Natural remedies, recipies, and musings for your health and wellness
In an article from Business Insider, Elon Musk states that people need to work 80 to 100 hours a week in order to make significant contributions or “change the world”. The article goes on to say that everyone worked 100 hours per week and Musk worked 120 per week during a period of time in 2018. Is this really necessary? How does productivity change as people become exhausted? Are there more errors to fix which actually slows work down?
Claire Caruso (2013) published a study that investigate the effects of long hours and shift work on nurses. She found that there was less productivity, more errors, more incidence of obesity, poorer health, and more on the job injuries. In healthcare, such issues can translate into errors that cause patient harm. In 2015, the BMJ published a study that looked at long working hours and alcohol use. The study found that people who worked longer than recommended hours had more incidence of alcohol use and subsequent health problems.
As a nurse executive, I find it a challenge to keep a proper work-life balance. However, I know through experience, that if my life is out of balance, I am not effective at work or at home. David Williams, of Forbes Magazine, recommends several easy strategies.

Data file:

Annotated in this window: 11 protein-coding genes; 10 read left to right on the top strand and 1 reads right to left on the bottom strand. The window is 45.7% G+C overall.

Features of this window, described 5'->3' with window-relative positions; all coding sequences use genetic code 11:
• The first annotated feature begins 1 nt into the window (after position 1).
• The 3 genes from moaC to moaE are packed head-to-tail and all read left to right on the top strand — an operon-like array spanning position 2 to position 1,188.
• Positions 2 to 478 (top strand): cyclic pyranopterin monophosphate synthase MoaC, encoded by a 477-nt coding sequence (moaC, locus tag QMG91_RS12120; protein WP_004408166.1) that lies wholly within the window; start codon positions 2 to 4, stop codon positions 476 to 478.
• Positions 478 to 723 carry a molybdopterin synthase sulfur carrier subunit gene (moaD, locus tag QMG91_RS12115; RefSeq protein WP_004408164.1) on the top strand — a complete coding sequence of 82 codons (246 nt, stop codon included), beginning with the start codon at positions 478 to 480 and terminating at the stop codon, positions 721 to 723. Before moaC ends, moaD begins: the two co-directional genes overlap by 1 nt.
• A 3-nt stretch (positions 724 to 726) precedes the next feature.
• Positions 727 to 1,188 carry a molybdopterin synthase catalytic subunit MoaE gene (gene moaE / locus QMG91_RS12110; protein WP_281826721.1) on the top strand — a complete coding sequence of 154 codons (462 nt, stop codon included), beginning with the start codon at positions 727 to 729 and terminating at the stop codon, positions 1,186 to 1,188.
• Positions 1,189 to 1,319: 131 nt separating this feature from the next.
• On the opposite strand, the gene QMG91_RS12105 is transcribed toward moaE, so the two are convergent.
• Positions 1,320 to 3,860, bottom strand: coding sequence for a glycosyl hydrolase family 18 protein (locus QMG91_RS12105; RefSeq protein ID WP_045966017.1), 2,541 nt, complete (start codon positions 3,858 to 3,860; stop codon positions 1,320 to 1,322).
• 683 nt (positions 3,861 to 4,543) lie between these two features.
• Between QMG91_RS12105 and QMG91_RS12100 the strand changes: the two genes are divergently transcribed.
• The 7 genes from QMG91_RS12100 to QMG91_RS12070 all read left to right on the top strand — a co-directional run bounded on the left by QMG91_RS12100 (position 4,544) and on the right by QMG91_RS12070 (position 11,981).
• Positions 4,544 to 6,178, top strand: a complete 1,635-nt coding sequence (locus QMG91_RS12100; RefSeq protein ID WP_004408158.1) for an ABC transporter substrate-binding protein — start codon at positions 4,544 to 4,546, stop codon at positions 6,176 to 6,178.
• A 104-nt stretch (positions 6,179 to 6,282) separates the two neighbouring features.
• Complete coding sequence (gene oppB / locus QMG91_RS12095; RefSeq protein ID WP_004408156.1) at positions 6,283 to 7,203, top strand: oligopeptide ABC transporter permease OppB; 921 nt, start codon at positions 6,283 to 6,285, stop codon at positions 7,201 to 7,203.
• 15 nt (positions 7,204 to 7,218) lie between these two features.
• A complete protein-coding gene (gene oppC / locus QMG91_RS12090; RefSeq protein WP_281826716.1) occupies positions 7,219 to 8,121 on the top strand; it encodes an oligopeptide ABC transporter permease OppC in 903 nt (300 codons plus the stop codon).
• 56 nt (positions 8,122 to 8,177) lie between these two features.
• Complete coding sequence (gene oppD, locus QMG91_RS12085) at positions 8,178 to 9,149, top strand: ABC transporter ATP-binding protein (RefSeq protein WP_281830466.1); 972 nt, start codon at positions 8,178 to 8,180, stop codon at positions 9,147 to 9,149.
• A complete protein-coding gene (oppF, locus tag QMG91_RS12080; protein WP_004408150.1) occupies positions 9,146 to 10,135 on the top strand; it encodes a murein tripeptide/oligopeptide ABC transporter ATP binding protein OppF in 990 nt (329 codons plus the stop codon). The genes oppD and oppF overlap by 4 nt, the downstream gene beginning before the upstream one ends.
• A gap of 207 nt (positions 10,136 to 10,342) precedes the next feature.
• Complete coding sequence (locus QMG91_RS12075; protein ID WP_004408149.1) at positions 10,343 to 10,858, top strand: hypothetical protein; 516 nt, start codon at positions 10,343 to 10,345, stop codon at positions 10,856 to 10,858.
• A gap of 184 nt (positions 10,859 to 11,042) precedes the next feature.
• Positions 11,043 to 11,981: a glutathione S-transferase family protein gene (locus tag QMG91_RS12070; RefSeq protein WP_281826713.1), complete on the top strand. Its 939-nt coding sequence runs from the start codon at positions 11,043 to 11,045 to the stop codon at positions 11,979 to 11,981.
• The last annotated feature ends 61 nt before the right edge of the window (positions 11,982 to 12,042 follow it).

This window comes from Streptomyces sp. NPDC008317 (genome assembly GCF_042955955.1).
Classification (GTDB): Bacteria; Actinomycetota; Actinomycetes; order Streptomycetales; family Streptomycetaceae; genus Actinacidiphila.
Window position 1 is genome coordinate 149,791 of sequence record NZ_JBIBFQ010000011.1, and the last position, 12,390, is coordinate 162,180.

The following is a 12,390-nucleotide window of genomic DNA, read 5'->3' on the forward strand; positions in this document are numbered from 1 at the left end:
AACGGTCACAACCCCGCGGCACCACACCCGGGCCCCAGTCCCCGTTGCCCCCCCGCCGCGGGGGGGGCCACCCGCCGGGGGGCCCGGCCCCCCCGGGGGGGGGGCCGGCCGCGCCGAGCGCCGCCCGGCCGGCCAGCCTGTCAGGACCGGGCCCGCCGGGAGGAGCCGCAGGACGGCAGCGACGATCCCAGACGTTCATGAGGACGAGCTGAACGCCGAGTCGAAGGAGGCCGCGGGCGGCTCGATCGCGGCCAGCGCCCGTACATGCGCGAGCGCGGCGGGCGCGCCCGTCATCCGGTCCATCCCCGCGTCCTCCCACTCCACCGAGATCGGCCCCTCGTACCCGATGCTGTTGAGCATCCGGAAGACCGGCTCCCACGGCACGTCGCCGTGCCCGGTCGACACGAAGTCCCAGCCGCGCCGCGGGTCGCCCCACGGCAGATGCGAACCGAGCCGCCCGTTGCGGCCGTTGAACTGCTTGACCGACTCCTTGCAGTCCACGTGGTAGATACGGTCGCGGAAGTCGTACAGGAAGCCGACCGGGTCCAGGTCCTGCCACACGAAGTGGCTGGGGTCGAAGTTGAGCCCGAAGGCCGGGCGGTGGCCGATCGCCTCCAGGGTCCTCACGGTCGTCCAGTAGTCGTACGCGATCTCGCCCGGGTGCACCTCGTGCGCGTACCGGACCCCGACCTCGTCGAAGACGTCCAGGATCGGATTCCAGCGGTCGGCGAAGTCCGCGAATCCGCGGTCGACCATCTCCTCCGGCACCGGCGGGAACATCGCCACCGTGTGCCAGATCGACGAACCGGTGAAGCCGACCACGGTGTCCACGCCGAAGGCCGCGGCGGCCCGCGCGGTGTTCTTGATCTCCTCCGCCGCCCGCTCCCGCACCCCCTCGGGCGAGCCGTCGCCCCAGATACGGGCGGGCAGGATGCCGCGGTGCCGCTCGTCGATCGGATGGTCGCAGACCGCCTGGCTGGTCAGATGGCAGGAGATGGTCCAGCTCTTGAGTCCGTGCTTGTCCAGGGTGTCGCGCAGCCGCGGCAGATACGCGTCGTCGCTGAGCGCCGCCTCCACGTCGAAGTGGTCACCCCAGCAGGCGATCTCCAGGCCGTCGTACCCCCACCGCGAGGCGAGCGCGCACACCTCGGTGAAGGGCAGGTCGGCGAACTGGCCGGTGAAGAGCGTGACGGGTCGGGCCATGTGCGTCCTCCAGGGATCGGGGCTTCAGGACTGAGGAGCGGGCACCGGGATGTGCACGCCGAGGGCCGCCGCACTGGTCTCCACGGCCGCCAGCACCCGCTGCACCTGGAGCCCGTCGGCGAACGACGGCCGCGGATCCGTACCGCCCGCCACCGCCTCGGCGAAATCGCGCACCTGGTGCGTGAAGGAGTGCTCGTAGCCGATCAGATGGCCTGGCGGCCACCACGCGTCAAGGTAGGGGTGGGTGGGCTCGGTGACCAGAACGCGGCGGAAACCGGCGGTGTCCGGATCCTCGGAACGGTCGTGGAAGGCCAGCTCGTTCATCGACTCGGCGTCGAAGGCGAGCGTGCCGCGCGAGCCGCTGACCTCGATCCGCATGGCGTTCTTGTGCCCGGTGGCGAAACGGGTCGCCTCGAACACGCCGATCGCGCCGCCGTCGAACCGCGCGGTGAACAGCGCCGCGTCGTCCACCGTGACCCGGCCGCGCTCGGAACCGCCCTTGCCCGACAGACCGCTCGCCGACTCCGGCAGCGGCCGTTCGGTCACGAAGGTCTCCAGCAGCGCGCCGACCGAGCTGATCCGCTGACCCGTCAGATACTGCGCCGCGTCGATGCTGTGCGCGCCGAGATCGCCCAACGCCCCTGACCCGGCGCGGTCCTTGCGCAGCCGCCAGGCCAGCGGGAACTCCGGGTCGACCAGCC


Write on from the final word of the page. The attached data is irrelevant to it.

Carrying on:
· Schedule down time- As a busy executive my calendar is always booked and overbooked. However, I block of time around noon for lunch with my husband. It is a priority and I am able make it work about 90% of the time. I never schedule lunch meetings voluntarily. My husband appreciates the time with me and I get a much needed break. Williams suggests scheduling time for working out and other enjoyable activities.
· Get rid of things that waste your time and energy-. These things can be friends who gossip and who are negative or activities that are emotionally and mentally draining. Consider delegating some of those things to others.
· Keep your weekends work free- I look forward to my weekends as a time when I can detach from the intensity of work and focus on things I enjoy and take a minute to relax.
More resources and ideas for maintaining work life balance can be found at Sparkpeople.com and Roche.com. Give yourself permission to unplug, unwind and take a break. Your work will still be there when you return and you will find that you will be more efficient and productive.